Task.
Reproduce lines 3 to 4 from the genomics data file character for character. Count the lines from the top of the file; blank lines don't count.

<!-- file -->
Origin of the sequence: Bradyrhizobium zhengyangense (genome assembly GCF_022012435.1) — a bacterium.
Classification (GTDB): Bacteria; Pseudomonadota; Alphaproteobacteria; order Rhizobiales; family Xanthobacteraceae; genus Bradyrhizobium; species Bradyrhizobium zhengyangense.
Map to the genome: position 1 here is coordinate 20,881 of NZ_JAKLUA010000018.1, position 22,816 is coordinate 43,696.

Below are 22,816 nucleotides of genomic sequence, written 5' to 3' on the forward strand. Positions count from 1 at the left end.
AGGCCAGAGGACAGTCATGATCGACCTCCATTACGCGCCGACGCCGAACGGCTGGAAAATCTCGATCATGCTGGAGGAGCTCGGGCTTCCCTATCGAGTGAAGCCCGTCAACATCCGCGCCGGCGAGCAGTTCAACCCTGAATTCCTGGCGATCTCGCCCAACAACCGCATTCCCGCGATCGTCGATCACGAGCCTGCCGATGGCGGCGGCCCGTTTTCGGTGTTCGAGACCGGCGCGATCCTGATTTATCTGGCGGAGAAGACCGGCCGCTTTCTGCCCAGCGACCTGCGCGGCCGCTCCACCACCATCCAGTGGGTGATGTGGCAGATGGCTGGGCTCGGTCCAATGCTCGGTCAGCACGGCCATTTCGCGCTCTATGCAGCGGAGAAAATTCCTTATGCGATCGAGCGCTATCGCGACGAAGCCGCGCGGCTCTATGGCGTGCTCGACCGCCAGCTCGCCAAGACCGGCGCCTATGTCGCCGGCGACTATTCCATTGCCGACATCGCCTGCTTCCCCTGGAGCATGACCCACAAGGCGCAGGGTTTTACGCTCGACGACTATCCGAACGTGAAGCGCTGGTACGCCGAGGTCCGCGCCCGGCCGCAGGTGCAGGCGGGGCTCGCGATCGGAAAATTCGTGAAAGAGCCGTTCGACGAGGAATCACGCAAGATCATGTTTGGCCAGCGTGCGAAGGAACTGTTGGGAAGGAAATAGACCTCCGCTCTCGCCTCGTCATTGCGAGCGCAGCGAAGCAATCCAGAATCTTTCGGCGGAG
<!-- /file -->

Map to the genome: position 1 here is coordinate 20,881 of NZ_JAKLUA010000018.1, position 22,816 is coordinate 43,696.

Below are 22,816 nucleotides of genomic sequence, written 5' to 3' on the forward strand. Positions count from 1 at the left end.